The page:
Exposing Bad Actor Sites That Support Cybercrime

Today, cyber criminals who operate the most sophisticated stealth malware and botnets rely on a remarkably small number of network and hosting service providers, known to the industry as bad actors. These bad actors supply the infrastructure needed to host drive-by download exploits, command-and-control servers, stolen data drop sites, and other more functional network needs such as DNS and reliable uplinks. Having a stable, controllable network allows malware operators to remove one difficult piece of the puzzle and Internet Service Providers (ISPs) are lining up to take their money. Even given that these networks are very well known, it has proven difficult -- in some cases impossible -- to stop cyber criminals and these bad actors due to legal, economic and technical hurdles.

The cyber crime spree that is underway is supported by bad actors that turn a blind eye to the questionable and criminal activities transpiring over their networks. Research from FireEye and others have exposed notorious examples like McColo, ZlKon, HostFresh and many more. The Federal Trade Commission scored a rare victory when it took down 3fn based on findings that 3fn, "recruits, knowingly hosts, and actively participates in the distribution of spam, child pornography, and other harmful electronic content."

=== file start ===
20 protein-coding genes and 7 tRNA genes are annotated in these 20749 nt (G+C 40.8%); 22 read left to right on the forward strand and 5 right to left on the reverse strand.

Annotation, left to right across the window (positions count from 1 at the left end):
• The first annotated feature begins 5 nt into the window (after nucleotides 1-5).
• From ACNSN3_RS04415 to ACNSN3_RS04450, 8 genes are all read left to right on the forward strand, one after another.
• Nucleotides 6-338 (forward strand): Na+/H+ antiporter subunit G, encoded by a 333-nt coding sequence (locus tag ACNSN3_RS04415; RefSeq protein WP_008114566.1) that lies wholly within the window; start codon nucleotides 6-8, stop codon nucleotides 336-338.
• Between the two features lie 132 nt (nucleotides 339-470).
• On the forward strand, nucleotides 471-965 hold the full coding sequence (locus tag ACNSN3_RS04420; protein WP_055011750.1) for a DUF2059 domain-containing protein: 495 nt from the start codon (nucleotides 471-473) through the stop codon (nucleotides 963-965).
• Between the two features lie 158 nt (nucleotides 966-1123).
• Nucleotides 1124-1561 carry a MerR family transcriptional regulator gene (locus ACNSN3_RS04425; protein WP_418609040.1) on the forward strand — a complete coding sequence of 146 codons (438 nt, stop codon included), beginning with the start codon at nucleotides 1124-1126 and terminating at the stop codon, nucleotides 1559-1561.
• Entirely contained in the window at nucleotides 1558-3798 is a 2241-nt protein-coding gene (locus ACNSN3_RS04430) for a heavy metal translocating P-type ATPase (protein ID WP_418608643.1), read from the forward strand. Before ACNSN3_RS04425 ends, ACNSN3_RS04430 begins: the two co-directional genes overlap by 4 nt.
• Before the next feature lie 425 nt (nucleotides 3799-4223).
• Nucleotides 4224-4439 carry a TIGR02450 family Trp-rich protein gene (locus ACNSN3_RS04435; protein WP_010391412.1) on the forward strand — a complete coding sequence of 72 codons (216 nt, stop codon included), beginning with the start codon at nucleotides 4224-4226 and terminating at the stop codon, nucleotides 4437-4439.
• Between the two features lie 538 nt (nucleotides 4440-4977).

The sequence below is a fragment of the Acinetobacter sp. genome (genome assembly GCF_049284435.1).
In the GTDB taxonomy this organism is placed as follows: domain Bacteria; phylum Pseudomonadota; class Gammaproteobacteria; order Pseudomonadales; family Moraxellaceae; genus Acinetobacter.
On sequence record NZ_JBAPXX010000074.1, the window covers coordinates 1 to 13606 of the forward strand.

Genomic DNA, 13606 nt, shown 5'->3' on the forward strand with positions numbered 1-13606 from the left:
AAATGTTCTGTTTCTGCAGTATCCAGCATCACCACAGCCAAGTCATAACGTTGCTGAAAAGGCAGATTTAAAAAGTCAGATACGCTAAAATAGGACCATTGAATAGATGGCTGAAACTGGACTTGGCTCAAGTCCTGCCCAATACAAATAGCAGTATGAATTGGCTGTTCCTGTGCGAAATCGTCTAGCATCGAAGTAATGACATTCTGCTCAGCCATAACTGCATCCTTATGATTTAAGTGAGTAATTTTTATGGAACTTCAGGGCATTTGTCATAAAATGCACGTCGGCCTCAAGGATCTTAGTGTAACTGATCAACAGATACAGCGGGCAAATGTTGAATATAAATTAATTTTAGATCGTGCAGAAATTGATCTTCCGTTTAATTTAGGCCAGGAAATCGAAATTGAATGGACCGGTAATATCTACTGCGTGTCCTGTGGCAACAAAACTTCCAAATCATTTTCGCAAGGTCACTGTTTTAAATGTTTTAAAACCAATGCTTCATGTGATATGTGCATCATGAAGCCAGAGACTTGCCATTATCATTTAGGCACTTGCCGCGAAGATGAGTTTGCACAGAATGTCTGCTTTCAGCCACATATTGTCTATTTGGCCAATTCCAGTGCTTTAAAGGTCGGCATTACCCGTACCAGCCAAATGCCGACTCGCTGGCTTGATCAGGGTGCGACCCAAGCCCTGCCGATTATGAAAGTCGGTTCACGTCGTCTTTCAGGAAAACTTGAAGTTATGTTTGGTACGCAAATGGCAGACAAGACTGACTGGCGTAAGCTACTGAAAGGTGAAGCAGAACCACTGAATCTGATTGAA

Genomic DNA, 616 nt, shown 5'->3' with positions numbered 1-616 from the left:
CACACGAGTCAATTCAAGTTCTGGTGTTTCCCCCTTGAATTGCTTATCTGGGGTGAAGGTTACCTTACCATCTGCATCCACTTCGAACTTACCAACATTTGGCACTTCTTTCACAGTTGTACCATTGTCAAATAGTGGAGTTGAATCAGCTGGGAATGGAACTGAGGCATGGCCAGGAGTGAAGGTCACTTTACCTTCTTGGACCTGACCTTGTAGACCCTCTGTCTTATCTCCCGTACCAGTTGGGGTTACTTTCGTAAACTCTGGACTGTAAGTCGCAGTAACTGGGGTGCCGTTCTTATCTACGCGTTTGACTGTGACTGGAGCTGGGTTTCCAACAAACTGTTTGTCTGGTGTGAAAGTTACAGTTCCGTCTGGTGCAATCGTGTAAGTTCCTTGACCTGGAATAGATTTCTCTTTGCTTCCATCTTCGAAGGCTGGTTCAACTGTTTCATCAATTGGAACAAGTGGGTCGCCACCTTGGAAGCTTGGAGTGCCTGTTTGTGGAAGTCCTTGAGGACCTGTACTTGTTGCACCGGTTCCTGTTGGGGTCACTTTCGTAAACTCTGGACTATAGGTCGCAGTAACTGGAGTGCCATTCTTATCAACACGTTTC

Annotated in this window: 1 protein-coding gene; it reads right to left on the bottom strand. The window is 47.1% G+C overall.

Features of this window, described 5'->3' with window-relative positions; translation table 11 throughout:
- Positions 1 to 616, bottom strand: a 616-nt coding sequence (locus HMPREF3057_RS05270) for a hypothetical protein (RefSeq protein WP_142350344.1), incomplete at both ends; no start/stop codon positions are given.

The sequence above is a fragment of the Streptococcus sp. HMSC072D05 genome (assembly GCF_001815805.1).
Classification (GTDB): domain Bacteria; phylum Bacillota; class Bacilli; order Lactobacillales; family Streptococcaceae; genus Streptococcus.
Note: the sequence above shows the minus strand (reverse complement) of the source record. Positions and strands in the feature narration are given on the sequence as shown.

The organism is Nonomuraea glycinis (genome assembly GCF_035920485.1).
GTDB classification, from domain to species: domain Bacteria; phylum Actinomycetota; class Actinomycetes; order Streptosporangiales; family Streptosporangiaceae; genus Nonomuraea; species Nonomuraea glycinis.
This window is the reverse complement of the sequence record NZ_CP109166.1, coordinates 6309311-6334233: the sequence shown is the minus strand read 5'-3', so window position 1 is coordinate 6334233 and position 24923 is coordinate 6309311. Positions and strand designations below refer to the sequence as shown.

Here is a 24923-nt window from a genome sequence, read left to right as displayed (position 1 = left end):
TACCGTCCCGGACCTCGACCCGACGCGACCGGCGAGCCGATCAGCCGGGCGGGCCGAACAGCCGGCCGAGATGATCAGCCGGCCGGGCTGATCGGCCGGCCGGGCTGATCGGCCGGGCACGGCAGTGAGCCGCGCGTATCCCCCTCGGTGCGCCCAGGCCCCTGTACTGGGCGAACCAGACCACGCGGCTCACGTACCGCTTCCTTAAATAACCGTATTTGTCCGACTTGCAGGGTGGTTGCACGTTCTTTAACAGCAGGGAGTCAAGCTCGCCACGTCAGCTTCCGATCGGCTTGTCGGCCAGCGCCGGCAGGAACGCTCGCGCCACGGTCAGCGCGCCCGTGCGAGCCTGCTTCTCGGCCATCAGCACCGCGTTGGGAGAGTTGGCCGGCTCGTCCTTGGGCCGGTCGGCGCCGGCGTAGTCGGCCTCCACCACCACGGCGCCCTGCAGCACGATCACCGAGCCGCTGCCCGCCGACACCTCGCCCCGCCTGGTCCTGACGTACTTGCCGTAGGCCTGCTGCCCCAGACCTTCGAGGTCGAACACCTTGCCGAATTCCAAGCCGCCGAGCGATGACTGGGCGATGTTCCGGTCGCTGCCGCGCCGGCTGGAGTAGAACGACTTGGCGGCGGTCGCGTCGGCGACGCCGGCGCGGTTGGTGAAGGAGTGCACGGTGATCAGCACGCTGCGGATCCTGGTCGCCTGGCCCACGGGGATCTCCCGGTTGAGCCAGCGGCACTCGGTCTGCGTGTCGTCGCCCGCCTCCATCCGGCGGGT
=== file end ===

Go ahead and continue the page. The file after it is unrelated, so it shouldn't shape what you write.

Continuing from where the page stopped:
However, these bad actors are difficult to bring to justice due to the international nature of their crimes, the slow response time with which they react to shutdowns and the general lack of funding and focus for cyber law enforcement.

Hosting providers in the Eastern Bloc openly market spam e-mail services, ICQ-based spam and spam hosting among their service offerings since they are well outside the jurisdiction of would-be law enforcement. Meanwhile, their U.S.-based equivalents are much more covert, leveraging hosting fronts, multi-national partnerships, IP space sharing agreements and others to hide the real entity behind a business.

Cybersecurity experts say a handful of ISPs and domain name registrars work closely with cyber criminals to set up malicious websites that sell fake software, host and distribute malware, facilitate botnet communications and other important services to perpetrate these online criminal endeavors. Cyber criminals are making billions by holding companies for ransom using DDoS attacks, selling off confidential information, sending phishing spam, as well as selling storage services for pirated movies, music, and illegal images. The monetization possibilities of malware and botnets are so numerous that the creativity of the cyber criminal is the only limit at this point. Underlying all these schemes is a need for a stable cyber infrastructure to provide the criminals with a platform for their various online businesses.